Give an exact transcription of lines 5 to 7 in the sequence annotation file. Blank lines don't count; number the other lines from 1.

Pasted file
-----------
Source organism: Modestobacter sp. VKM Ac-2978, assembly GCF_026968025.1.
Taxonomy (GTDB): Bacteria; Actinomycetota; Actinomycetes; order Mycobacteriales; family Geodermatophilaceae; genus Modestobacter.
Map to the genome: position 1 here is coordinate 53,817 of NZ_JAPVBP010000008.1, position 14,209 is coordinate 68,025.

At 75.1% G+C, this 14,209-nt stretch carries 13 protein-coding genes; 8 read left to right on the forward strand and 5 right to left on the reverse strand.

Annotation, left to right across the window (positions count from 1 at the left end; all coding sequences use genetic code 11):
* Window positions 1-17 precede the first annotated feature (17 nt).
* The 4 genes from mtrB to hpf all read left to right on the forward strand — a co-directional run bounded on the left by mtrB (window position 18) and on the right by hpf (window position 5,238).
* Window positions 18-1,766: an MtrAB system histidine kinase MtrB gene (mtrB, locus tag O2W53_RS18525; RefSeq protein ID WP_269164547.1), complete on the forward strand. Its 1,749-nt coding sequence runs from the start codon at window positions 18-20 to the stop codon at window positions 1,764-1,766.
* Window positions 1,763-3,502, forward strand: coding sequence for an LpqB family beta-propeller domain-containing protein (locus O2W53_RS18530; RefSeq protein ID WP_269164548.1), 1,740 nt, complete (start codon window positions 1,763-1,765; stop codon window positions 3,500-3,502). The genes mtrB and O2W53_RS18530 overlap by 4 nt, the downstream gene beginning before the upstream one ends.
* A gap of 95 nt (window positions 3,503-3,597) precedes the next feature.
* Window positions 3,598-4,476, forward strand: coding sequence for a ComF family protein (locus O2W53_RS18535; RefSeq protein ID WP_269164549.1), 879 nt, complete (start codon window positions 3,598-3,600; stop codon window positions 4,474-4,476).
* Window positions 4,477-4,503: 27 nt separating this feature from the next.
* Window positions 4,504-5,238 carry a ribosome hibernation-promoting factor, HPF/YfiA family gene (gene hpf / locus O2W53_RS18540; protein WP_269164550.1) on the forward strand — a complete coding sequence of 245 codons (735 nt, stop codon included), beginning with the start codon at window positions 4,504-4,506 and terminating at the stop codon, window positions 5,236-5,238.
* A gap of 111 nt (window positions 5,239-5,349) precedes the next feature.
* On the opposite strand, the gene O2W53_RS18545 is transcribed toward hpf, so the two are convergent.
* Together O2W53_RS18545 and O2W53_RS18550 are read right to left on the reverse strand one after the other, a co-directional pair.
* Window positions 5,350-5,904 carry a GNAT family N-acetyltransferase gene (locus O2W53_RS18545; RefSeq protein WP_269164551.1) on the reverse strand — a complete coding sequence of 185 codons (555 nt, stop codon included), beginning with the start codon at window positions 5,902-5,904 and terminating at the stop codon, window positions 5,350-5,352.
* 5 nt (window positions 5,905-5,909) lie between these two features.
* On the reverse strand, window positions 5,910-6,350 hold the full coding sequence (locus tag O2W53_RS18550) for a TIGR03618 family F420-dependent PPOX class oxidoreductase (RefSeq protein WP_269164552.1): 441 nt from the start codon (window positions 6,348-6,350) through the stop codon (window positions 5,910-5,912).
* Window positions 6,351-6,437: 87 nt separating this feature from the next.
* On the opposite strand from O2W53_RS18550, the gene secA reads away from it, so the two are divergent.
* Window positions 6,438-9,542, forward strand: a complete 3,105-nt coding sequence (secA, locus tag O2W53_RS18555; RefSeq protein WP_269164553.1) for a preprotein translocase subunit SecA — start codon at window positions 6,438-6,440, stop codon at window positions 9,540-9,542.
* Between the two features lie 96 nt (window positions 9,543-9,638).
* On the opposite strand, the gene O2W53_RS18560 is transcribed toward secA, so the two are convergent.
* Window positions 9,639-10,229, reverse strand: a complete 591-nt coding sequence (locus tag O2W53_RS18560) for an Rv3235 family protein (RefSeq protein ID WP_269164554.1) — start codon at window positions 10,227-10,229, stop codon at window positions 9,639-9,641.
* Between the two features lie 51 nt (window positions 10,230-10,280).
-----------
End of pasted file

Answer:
Annotation, left to right across the window (positions count from 1 at the left end; all coding sequences use genetic code 11):
* Window positions 1-17 precede the first annotated feature (17 nt).
* The 4 genes from mtrB to hpf all read left to right on the forward strand — a co-directional run bounded on the left by mtrB (window position 18) and on the right by hpf (window position 5,238).